Bonuses curbed at 'blatant' HSBC
US prosecutors said HSBC had shown a "blatant" failure to implement proper anti-money laundering controls as it announced restrictions to bank boss bonuses under the terms of a record 1.9 billion US dollar (£1.2 billion) settlement.
The Department of Justice (DoJ) said the bank's most senior officials must defer some of their bonuses for five years after HSBC allowed rogue states and drug cartels to launder billions of pounds through its US arm.
At a press conference in New York, DoJ assistant attorney general Lanny Breuer said the "record of dysfunction that prevailed at HSBC for many years was astonishing".
The DoJ said in total HSBC's US arm had failed to monitor 670 billion US dollars (£415 billion) in wire transfers and 9.4 billion US dollars (£5.8 billion) in purchases of physical US dollars from HSBC Mexico between 2006 and 2009.
It also said HSBC had "knowingly" allowed hundreds of millions of dollars to move through the US financial system on behalf of banks in sanctioned countries including Cuba, Iran and Sudan.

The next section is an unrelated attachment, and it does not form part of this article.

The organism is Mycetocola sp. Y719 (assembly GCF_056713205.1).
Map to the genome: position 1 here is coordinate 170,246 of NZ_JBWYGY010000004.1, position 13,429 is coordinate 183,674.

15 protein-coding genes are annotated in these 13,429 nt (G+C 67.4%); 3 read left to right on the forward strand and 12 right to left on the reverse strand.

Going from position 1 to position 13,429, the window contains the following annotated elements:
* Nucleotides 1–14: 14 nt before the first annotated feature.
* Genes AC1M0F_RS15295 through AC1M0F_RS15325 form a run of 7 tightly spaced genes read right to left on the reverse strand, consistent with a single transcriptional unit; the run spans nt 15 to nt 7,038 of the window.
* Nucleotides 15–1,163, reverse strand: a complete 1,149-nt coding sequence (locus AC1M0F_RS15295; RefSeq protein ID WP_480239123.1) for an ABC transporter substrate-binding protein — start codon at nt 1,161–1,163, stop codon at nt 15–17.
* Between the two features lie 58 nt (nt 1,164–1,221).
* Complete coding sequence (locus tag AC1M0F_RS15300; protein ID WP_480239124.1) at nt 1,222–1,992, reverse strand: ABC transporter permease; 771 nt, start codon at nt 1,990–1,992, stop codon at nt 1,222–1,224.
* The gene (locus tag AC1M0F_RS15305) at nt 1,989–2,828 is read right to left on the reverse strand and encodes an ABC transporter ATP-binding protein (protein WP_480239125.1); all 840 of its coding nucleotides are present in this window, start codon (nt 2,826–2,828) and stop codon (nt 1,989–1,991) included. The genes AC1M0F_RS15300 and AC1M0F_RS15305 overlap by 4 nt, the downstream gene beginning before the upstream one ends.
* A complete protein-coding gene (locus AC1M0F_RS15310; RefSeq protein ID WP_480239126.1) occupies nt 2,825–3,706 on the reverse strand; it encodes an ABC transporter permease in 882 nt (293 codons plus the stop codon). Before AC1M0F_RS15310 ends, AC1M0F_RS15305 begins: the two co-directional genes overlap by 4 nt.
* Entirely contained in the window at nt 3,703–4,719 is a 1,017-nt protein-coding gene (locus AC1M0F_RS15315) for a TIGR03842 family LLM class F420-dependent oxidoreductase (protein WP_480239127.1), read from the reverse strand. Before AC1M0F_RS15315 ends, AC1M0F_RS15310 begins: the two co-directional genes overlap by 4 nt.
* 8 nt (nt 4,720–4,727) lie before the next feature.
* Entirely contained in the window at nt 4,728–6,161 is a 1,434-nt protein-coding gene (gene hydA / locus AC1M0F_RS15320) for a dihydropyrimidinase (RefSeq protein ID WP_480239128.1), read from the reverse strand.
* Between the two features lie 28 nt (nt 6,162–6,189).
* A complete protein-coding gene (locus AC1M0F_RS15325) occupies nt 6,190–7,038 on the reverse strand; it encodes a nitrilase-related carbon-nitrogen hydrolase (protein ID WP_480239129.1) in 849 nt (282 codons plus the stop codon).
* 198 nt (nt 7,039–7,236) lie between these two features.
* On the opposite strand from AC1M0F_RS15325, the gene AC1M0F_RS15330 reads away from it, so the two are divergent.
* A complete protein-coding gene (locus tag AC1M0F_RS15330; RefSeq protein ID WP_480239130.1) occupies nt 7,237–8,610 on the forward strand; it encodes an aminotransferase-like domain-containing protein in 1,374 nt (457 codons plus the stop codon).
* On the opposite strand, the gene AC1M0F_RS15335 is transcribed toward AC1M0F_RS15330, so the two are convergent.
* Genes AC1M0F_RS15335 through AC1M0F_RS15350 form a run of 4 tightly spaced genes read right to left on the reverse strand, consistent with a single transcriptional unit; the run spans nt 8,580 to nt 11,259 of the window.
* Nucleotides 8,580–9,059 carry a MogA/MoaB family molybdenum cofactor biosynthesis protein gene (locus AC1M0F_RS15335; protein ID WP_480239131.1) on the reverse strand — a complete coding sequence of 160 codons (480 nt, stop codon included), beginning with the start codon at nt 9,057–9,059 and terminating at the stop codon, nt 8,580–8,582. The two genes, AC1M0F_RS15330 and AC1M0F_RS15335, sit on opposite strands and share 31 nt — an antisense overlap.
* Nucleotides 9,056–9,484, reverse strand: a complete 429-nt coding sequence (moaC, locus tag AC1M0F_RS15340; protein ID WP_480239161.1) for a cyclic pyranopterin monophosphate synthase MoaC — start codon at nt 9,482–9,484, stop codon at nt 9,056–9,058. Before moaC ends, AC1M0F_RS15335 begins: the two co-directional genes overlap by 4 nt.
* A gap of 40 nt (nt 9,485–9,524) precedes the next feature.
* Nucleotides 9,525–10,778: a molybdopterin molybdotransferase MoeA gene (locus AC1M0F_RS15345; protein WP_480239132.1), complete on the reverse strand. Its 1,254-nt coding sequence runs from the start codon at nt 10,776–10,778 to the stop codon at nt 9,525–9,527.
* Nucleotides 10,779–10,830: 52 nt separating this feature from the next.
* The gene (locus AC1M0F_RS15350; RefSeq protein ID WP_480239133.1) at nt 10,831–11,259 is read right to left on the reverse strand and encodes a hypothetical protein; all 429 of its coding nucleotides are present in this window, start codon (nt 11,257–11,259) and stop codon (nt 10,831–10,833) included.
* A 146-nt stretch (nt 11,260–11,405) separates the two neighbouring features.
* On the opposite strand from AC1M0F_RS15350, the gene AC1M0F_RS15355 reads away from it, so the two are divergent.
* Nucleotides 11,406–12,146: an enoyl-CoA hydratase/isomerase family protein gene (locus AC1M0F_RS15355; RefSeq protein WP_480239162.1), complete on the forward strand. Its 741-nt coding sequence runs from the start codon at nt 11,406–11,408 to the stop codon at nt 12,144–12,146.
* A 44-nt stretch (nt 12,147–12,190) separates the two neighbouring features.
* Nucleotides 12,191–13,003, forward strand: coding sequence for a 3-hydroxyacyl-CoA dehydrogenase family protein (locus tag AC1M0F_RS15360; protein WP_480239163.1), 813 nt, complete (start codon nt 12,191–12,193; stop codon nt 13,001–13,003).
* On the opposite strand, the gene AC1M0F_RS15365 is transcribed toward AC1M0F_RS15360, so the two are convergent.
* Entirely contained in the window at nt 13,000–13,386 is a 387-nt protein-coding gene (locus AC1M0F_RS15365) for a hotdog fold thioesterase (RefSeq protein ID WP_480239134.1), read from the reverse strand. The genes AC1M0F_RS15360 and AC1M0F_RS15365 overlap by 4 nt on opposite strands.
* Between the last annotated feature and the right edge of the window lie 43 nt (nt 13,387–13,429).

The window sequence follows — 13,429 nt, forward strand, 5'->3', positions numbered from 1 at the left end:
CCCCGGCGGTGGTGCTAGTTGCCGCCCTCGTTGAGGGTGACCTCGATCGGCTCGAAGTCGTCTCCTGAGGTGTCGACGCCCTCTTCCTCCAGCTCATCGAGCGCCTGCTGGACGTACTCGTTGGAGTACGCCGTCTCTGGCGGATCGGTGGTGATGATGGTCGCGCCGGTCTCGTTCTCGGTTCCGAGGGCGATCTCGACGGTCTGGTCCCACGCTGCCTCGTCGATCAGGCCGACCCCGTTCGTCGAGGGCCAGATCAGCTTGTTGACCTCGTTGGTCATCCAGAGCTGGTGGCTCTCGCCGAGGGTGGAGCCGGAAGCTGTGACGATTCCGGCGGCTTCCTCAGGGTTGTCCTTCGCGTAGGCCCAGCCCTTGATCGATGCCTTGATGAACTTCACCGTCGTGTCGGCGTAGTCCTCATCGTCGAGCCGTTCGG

UK financial regulator the Financial Services Authority (FSA) said it had ordered the bank to establish a committee and independent monitor to oversee anti-money laundering activities.
The bonus deferrals, under the terms of the DoJ's Deferred Prosecution Agreement, are expected to hit dozens of managers including chief executive Stuart Gulliver.
Mr Gulliver, who took charge of HSBC at the beginning of last year after the breaches occurred, said: "We accept responsibility for our past mistakes. We have said we are profoundly sorry for them, and we do so again."
Earlier this year, a US Senate sub-committee found that the US arm of HSBC treated HSBC Bank Mexico, which transported seven billion US dollars (£4.5 billion) in cash in armoured vehicles to the bank in 2007 to 2008, as a "low-risk" client.
It offered banking services to HSBC Bank Mexico despite the country's troubles with money laundering, drug trafficking and weak controls. Other foreign HSBC banks avoided safeguards designed to block transactions involving terrorists, drug lords and rogue regimes.